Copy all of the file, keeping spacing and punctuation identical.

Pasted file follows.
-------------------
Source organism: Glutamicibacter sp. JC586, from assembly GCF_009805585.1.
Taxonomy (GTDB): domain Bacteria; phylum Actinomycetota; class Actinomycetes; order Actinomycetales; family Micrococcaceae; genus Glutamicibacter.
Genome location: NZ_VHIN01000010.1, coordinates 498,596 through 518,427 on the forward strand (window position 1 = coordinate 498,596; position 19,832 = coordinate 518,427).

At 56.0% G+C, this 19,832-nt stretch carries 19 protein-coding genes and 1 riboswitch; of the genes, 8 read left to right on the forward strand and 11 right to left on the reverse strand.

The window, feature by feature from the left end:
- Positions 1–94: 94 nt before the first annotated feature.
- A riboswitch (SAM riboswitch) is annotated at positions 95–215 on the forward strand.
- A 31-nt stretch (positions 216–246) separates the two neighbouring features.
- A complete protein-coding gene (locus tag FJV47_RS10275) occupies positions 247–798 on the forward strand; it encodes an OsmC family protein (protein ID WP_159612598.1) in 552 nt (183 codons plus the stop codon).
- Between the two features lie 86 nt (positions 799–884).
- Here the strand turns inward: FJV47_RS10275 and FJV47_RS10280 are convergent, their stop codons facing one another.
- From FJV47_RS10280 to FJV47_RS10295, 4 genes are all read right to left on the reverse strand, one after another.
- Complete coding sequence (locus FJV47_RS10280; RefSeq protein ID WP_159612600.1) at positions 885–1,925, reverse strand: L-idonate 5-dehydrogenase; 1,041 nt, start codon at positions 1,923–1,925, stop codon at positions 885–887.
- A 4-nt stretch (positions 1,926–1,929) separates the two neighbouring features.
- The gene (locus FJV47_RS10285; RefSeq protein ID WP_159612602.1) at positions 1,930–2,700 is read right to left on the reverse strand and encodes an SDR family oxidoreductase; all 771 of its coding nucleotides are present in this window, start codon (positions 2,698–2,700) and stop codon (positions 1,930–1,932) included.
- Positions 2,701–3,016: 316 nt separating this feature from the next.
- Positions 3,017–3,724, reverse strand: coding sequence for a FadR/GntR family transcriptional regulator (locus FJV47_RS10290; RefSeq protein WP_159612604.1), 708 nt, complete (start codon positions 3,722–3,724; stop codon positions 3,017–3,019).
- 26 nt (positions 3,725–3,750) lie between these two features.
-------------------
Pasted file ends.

Source organism: Glutamicibacter sp. JC586, from assembly GCF_009805585.1.
Taxonomy (GTDB): domain Bacteria; phylum Actinomycetota; class Actinomycetes; order Actinomycetales; family Micrococcaceae; genus Glutamicibacter.
Genome location: NZ_VHIN01000010.1, coordinates 498,596 through 518,427 on the forward strand (window position 1 = coordinate 498,596; position 19,832 = coordinate 518,427).

At 56.0% G+C, this 19,832-nt stretch carries 19 protein-coding genes and 1 riboswitch; of the genes, 8 read left to right on the forward strand and 11 right to left on the reverse strand.

The window, feature by feature from the left end:
- Positions 1–94: 94 nt before the first annotated feature.
- A riboswitch (SAM riboswitch) is annotated at positions 95–215 on the forward strand.
- A 31-nt stretch (positions 216–246) separates the two neighbouring features.
- A complete protein-coding gene (locus tag FJV47_RS10275) occupies positions 247–798 on the forward strand; it encodes an OsmC family protein (protein ID WP_159612598.1) in 552 nt (183 codons plus the stop codon).
- Between the two features lie 86 nt (positions 799–884).
- Here the strand turns inward: FJV47_RS10275 and FJV47_RS10280 are convergent, their stop codons facing one another.
- From FJV47_RS10280 to FJV47_RS10295, 4 genes are all read right to left on the reverse strand, one after another.
- Complete coding sequence (locus FJV47_RS10280; RefSeq protein ID WP_159612600.1) at positions 885–1,925, reverse strand: L-idonate 5-dehydrogenase; 1,041 nt, start codon at positions 1,923–1,925, stop codon at positions 885–887.
- A 4-nt stretch (positions 1,926–1,929) separates the two neighbouring features.
- The gene (locus FJV47_RS10285; RefSeq protein ID WP_159612602.1) at positions 1,930–2,700 is read right to left on the reverse strand and encodes an SDR family oxidoreductase; all 771 of its coding nucleotides are present in this window, start codon (positions 2,698–2,700) and stop codon (positions 1,930–1,932) included.
- Positions 2,701–3,016: 316 nt separating this feature from the next.
- Positions 3,017–3,724, reverse strand: coding sequence for a FadR/GntR family transcriptional regulator (locus FJV47_RS10290; RefSeq protein WP_159612604.1), 708 nt, complete (start codon positions 3,722–3,724; stop codon positions 3,017–3,019).
- 26 nt (positions 3,725–3,750) lie between these two features.